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Police question wife of Chinese activist

The wife of Ai Weiwei was questioned by Chinese police for several hours Tuesday. She described what happened to NBC News.

BEIJING – The wife of Ai Weiwei was questioned by Chinese police for several hours Tuesday in what appears to be a growing campaign against the outspoken artist and activist.

Ai Weiwei dismissed his wife’s police interrogation as a “pressure” tactic. “They are trying to put pressure on me,” Ai told NBC News in a phone interview after his wife was released.

But Ai’s long-running battle with authorities over tax evasion allegations – which critics say were meant to silence the politically outspoken artist—took a dangerous new turn when his wife was taken away by the police for questioning as a “criminal suspect.”

“It’s doesn’t make sense,” Ai said. “They can come to me directly.” He said his wife, Lu Qing, is “not involved” in politics.

Criminal case?
Lu, the legal owner of the cultural company that manages Ai’s art projects, was suddenly taken away Tuesday by four policemen, one of them holding a video camera, and subjected to more than three hours of interrogation.

Initially refusing to go, she was brusquely told she had no choice.  “They were quite rough, they told me [I had no choice] while showing some document saying that I was a ‘criminal suspect,’’’ Lu said as she recounted the story to NBC News in a telephone interview. Her request for a lawyer was refused.

When she asked what crimes she had allegedly committed, they responded, “We cannot tell you now.”

“During the interrogation, I was seated on a chair meant for criminal suspects; they were very impolite,” she said, adding that except for a call from her husband, she was not allowed to contact her lawyer and other friends during the whole proceeding.

The interrogation itself dealt with many issues concerning the company’s operations that she said had already been touched upon in previous investigations.

She said she was asked about her income, but said that she firmly told the police, “No, you have no right to ask that.”

Taiwan connection
As a “criminal suspect,” she was told that she can be summoned again anytime and should not travel or leave Beijing.

Lu said she had been planning to travel to Taipei in early December to attend Ai’s art exhibition
aptly called “Ai Weiwei Absent.” 

The show, which began last month, features 21 works from 1983 to the present. It includes a new installation named “Forever Bicycles” – a 30-foot-high arrangement  of more than 1,000 bicycles that gives the illusion of a moving abstract which art critics say symbolizes China’ social changes.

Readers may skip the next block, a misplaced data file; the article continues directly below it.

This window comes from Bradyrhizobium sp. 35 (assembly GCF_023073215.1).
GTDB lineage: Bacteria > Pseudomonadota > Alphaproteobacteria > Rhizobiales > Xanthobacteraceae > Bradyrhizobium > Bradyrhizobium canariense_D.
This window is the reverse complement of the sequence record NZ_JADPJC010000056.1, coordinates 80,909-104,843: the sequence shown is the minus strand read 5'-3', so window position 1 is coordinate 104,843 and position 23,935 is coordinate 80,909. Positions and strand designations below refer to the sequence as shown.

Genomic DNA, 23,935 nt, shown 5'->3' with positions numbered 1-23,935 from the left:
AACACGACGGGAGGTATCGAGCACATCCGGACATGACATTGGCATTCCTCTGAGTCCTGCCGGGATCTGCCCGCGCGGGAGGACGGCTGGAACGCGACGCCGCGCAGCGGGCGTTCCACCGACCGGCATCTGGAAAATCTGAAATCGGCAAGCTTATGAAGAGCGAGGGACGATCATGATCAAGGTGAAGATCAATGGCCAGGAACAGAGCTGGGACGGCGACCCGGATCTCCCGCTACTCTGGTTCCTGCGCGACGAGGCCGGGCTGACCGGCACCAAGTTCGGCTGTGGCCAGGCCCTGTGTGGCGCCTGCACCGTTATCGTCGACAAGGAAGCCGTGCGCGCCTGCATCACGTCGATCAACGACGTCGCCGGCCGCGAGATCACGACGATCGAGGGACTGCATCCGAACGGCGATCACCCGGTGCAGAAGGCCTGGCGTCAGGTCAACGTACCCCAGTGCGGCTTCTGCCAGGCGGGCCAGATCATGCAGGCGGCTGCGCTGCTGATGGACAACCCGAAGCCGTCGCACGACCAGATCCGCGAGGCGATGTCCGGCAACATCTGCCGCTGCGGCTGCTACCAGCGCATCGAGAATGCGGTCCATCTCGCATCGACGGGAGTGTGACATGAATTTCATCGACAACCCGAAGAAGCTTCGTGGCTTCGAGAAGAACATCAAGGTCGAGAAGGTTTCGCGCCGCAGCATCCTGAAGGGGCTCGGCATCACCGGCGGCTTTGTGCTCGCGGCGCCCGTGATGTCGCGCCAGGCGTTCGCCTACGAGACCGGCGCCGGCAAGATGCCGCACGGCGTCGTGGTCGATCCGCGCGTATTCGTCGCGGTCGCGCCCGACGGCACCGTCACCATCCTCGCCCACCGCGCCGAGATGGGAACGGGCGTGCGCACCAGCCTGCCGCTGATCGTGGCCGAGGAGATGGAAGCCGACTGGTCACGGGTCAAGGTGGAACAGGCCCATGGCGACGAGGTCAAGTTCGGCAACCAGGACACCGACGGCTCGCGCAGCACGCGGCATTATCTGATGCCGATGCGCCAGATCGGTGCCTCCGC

Last Friday, Taiwan President Ma Ying-jeou visited the show and called on China to respect human rights and Ai’s freedom of expression, underscoring a major issue of contention with mainland China.

“I think they wanted to prevent me from going to Taipei,” Lu said, adding that authorities might have learned of her plans by monitoring her phone calls.

“It was not just for the art show, I really wanted to visit Taipei because I have not seen Taiwan before,” she said, lamenting the cancellation of the trip.

Widening punishment?
Lu’s temporary detention comes about a week after police also began investigating Ai’s assistant for allegedly spreading pornography online, and some two weeks after Ai deposited $1.4 million with the tax authorities, which were raised from supporters’ donations, to comply with a legal procedure that would enable him to challenge the tax evasion charges.

And on the day she was taken away for questioning, police conducted a probe of the law firm that is representing Ai.

“Two policemen of Fengtai district came to our office yesterday  while I was away and photocopied this year’s accounts, saying they wanted our help in dealing with some cases,” Pu Zhiqiang, Ai’s lawyer,  told NBC News. Pu has previously told the foreign media that he believes the tax evasion case against his client was “politically motivated.”

Asked whether the police raid was related to Ai, he said: “Nobody has said anything.” He added: “To worry is useless, and I am not worried.”  

Liu Xiaoyuan, another lawyer for Ai, told NBC News that he suspects “punishment” for his inability to renew the license for his law office, which has been pending “for exactly five months tomorrow.”

Unable to practice in Beijing, he has temporarily returned to his home province of Jiangxi.

“The authorities concerned have warned me not to talk to the media about Ai’s case but I didn’t stop talking, so I think all this is punishment,” he said in a telephone interview.

Meanwhile, repeated attempts to elicit comments from the police department involved in Lu’s case did not produce any response.

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